“So…What do YOU think of this painting?”, he’d…
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September 19, 2014
January 25, 2014
October 16, 2013
I only celebrate the birth of artists who, through the utterly sublime value of their work, make me think of them as being still alive at the other end of the reader-writer wire, continuing infinitely to transmit a message, an idea, an aesthetic truth beyond a tomb’s earthly limit. Really. And dear boy Oscar Wilde’s just the persona to illustrate my idea of immortal writer.
His “Picture of Dorian Gray”, a flabbergasting compilation of epigrams brilliantly woven with the actual plot, was the object of my first genuine literary infatuation after finishing Homer’s heavy Iliad and has continued inciting my imagination ever since. Needless to confess I can’t eschew reading it least once a year and am actually unable to expel it from my frequent-comparison-terms list (together with David’s Michelangelo and Virginia Woolf’s Orlando). Its amaranthine aspects keep exerting a seemingly imperishable fascination which I always invariably bite. The wit, the beauty, the whole philosophy of dandyism and vanity in a decadent age: my pronounced affinity for them all has rendered my senses, well, sensible to Oscar’s only novel although I’m perfectly aware plenty other books surpass it in their overall value. Alas (or perhaps not), I am a voluntary victim of Dorian Gray’s witchery.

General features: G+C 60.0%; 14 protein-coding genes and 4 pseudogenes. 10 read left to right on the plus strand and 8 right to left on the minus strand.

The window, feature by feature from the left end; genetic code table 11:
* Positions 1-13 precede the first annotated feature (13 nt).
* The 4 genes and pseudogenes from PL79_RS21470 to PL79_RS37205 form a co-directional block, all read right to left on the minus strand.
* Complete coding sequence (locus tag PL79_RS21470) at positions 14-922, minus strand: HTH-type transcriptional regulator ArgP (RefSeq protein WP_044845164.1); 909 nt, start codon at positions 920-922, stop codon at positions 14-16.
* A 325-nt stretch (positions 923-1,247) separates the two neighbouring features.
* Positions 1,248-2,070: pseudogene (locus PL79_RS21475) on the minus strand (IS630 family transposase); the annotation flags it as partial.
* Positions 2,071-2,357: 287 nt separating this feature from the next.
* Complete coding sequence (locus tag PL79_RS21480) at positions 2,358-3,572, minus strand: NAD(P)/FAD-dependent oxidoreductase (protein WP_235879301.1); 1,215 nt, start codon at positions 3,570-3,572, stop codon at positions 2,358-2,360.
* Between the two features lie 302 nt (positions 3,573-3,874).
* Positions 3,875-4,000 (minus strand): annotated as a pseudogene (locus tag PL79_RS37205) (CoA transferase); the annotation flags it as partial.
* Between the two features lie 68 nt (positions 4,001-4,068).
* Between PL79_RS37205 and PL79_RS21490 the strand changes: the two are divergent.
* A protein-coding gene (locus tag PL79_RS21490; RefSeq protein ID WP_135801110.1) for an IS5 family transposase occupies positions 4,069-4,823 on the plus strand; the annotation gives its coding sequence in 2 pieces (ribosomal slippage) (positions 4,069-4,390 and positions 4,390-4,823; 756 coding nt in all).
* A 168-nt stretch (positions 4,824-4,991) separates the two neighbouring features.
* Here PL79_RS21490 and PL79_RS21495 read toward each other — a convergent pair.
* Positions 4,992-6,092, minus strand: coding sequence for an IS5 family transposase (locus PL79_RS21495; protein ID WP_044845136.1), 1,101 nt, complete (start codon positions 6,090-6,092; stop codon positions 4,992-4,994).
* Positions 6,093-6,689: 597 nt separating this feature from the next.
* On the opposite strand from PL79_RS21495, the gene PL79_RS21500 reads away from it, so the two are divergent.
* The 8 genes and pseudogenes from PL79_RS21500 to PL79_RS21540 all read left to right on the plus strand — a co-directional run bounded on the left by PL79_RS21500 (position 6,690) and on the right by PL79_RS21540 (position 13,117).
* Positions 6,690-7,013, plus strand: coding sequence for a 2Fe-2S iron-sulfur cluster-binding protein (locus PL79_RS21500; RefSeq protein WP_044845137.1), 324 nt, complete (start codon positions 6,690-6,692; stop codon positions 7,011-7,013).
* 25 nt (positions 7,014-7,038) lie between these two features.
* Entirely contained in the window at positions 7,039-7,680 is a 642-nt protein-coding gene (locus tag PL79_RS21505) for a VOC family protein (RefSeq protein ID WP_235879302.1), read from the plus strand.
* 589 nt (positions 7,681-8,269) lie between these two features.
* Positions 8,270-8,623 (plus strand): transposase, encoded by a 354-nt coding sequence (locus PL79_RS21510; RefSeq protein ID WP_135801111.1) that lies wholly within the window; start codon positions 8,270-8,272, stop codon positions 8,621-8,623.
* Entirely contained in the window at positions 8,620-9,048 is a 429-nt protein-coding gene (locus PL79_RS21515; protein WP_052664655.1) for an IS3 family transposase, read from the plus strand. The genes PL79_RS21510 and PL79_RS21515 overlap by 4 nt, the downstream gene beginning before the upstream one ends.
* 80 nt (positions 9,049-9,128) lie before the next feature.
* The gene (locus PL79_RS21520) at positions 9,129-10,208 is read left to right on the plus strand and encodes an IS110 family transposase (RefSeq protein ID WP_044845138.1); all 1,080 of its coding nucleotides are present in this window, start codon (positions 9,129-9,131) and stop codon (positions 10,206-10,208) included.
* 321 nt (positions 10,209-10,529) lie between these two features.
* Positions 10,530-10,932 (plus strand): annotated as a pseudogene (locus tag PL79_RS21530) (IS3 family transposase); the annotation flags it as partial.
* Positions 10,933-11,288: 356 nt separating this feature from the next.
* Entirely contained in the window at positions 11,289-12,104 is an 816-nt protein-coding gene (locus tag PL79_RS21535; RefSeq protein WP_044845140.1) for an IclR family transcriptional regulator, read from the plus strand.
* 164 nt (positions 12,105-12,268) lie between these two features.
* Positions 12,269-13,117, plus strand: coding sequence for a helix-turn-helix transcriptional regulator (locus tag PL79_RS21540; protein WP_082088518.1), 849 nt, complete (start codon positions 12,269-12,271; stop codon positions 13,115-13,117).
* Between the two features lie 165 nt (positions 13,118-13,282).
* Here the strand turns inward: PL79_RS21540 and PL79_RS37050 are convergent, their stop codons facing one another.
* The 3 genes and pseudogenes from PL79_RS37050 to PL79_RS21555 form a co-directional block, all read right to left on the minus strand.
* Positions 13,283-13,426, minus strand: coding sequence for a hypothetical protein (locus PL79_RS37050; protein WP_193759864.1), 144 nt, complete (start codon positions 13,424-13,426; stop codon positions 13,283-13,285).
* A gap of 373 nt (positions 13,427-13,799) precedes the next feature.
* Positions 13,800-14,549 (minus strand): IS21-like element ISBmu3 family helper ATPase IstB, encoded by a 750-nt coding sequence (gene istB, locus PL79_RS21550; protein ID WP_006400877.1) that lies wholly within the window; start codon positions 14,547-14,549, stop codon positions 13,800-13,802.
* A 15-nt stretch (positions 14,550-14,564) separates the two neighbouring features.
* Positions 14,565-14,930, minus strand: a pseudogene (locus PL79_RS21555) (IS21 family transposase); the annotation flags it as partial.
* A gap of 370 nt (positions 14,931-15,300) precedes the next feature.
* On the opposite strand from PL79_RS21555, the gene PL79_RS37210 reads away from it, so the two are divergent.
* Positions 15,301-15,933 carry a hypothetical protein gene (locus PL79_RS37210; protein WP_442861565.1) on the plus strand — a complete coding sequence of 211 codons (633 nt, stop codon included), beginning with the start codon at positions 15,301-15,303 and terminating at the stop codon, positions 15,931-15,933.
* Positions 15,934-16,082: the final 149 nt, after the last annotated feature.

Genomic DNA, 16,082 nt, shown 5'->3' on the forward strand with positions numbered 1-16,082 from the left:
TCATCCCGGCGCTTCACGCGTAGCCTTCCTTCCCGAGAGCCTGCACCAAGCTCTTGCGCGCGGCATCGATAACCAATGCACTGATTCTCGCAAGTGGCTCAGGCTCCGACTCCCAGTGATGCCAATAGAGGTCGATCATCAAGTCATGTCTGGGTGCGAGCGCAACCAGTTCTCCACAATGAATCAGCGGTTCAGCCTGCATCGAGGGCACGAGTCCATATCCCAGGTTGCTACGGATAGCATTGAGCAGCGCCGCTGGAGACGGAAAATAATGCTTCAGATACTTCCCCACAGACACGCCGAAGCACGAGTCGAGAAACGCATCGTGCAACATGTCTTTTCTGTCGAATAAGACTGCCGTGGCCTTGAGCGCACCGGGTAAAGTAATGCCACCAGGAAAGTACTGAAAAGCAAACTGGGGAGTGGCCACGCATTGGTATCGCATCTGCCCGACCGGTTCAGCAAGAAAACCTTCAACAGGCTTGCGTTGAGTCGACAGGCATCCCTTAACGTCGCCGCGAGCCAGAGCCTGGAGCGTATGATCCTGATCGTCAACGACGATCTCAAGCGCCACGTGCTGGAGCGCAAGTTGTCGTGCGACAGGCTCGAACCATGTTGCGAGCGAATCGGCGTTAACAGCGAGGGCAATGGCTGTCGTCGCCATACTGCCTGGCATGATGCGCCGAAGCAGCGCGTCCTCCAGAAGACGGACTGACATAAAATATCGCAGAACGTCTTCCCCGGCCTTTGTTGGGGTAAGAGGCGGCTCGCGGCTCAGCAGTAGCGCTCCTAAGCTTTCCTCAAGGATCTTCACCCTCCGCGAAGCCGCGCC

But enough about the creation: I say happy birthday to the marvelous wordsmith Wilde perfectly embodied and especially to the shrewd observer, the keen intellectual, the lobster-walker, the astute social animal and incorrigible fop coexisting within his fleshly borders. So incredible a man as he deserves the most bona fide greeting on these anniversary days despite being, physically, a mere pile of bones devoid of the possibility of hearing them. However, I wouldn’t refrain from wishing the man a formally expressed “happy birthday” before his tomb in Père Lachaise Cemetery (an occasion I’ve simply missed the last time I’ve been to Paris). There’s something very captivating in paying your compliments to a beloved author before their grave and I’m planning on capturing a drop of the respective feeling with the post you’re currently reading.